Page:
Call to change attitudes to breastfeeding

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Social stigma is a major barrier to breastfeeding and more must be done to support women to continue breastfeeding beyond the first few weeks, experts say.


The UK has one of the lowest breastfeeding rates in the world

Released to coincide with the 25th anniversary of World Breastfeeding Week, guidance from the Royal College of Paediatrics and Child Health (RCPCH) warns that the rate of breastfeeding in the UK, which is currently one of the lowest in the world, shows little sign of improving. It cites figures from The Lancet , which suggest that just a third of UK babies are breastfeeding at six months of age, compared to over 70 per cent in Norway.

The RCPCH guidance recommends that mothers should be encouraged to breastfeed exclusively for up to six months, solid food should not be introduced before four months, and mothers should be supported to continue breastfeeding for as long as they wish.

The document makes the case for the health benefits of breastfeeding for both mother and child, as well as the cost savings to families and health services.

RCPCH president Professor Neena Modi said, ‘World Breastfeeding Week is 25 years old today, but the UK has little to celebrate in terms of its record. The health benefits of breastfeeding are beyond question, from reduced likelihood of intestinal, respiratory and ear infections to hospitalisation.

‘Regrettably the attitudes of a large part of society mean breastfeeding is not always encouraged; local support is patchy, advice is not always consistent and often overly dogmatic, support in the workplace not always conducive to continued breastfeeding and perhaps most worryingly breastfeeding in public is still often stigmatised. It is no wonder that for many mothers, there are too many barriers.’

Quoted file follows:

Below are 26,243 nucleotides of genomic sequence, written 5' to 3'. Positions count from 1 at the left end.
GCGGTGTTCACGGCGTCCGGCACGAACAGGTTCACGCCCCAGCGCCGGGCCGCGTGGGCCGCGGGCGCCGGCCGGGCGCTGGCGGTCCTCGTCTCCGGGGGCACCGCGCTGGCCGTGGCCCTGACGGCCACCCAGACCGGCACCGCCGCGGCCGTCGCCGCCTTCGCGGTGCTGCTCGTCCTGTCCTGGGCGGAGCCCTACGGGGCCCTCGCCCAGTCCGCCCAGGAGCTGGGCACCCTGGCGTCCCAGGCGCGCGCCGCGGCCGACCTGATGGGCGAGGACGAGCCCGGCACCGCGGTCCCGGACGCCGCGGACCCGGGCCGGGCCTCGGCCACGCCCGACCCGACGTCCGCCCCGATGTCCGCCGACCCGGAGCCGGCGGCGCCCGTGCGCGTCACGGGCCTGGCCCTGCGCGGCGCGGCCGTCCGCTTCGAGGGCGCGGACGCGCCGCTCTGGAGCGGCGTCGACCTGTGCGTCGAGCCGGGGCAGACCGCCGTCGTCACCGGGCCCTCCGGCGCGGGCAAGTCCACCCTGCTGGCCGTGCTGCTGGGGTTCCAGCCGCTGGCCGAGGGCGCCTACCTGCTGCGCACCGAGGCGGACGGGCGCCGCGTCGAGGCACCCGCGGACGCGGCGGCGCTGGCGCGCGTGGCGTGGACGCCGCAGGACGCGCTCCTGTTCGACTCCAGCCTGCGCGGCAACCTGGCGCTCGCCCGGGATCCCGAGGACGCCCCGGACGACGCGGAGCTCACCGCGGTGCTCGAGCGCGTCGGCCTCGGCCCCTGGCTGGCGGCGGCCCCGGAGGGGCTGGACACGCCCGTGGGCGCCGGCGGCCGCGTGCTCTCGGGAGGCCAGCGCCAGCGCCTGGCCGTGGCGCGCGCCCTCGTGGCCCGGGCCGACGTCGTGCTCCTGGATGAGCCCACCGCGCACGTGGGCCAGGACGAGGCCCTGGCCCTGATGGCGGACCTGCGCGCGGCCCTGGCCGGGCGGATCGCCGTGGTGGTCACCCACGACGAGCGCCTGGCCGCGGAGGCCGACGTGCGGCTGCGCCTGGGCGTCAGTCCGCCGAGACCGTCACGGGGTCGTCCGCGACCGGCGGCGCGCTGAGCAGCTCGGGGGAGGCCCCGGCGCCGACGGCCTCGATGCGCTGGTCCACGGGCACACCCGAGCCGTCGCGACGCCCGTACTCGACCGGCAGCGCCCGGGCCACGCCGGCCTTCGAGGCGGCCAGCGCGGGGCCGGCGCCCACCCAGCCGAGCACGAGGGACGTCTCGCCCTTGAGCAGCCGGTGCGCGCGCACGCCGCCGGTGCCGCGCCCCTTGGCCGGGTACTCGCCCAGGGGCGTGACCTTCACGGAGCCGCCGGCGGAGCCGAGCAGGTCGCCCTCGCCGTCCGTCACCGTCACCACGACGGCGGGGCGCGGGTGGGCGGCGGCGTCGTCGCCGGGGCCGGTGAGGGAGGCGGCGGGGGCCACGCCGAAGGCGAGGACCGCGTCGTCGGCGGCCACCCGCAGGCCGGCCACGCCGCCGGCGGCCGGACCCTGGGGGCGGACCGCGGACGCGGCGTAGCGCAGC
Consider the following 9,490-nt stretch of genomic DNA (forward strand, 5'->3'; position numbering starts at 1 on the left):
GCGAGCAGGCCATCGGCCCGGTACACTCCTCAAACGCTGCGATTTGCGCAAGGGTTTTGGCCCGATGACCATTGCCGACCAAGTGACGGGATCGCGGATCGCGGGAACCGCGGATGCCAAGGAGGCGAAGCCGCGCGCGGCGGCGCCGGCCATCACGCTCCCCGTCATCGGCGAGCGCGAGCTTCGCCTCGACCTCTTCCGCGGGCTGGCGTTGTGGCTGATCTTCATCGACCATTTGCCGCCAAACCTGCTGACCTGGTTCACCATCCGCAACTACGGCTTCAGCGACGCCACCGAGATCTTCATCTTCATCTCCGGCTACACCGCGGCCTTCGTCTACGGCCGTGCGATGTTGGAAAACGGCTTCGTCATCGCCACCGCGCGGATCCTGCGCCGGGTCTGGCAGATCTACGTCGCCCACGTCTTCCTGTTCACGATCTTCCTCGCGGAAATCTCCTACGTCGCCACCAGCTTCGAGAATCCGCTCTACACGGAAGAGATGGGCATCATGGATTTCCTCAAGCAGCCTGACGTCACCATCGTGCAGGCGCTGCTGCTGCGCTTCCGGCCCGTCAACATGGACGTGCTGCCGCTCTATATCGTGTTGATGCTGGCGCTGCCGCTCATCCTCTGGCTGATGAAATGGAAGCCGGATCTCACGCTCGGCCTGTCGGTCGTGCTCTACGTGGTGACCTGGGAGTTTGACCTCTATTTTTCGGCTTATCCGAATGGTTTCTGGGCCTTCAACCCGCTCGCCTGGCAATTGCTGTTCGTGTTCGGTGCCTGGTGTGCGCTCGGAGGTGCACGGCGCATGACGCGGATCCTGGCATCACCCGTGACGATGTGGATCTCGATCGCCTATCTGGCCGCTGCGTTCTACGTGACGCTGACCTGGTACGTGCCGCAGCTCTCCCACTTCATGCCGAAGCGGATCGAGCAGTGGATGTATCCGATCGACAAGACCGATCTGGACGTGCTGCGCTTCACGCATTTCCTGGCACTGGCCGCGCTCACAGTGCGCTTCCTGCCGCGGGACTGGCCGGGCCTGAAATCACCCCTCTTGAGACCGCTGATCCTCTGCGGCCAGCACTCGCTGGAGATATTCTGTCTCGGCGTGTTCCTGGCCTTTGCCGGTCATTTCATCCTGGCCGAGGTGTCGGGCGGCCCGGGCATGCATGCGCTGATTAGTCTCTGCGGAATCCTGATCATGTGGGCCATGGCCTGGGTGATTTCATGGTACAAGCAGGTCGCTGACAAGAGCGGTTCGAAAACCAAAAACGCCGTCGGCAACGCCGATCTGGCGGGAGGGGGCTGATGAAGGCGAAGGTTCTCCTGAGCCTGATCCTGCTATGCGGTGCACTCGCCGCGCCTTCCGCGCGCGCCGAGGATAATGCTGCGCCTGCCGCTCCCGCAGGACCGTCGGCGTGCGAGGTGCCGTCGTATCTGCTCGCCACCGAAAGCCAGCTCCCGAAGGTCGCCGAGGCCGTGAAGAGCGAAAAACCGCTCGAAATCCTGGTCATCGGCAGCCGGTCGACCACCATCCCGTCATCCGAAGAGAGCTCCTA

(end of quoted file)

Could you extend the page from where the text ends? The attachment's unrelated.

The RCPCH has called for:

  • familiarity with breastfeeding to be included as part of statutory personal, social and health education in schools;
  • Government to legislate for employers to support breastfeeding through parental leave, feeding breaks and facilities suitable for breastfeeding or expressing breast milk;
  • local breastfeeding support to be planned and delivered to mothers in the form of evaluated, structured programmes;
  • the NHS to ensure the preservation of universal midwifery services;
  • Public Health England to develop a national strategy to change negative societal attitudes to breastfeeding.

Professor Modi added, ‘With the right support and guidance, the vast majority of women should be able to breastfeed. But although it’s natural, it doesn’t always come naturally. Some mothers cannot, or choose not to, breastfeed and this also needs to be respected. What society must get better at is removing the multiple barriers which can stand in the way of breastfeeding.

‘Women, their families, no less children and society at large need information that is sensible and not overly dogmatic. Mums need support at the right time and place, including in the workplace from their employers, and a culture that promotes and encourages breastfeeding as a natural and positive thing to do. There must be a coordinated and determined approach across all the society if the situation is to be improved.’

The call from the RCPCH comes as research is released by UNICEF and the World Health Organization (WHO) in collaboration with the Global Breastfeeding Collective, which says that no country in the world fully meets recommended standards for breastfeeding.

The Global Breastfeeding Scorecard, which evaluated 194 nations, found that only 40 per cent of children younger than six months are breastfed exclusively (given nothing but breast milk) and only 23 countries have exclusive breastfeeding rates above 60 per cent.

Dr. Tedros Adhanom Ghebreyesus, director general of WHO, said, ‘Breastfeeding gives babies the best possible start in life. Breastmilk works like a baby’s first vaccine, protecting infants from potentially deadly diseases and giving them all the nourishment they need to survive and thrive.’

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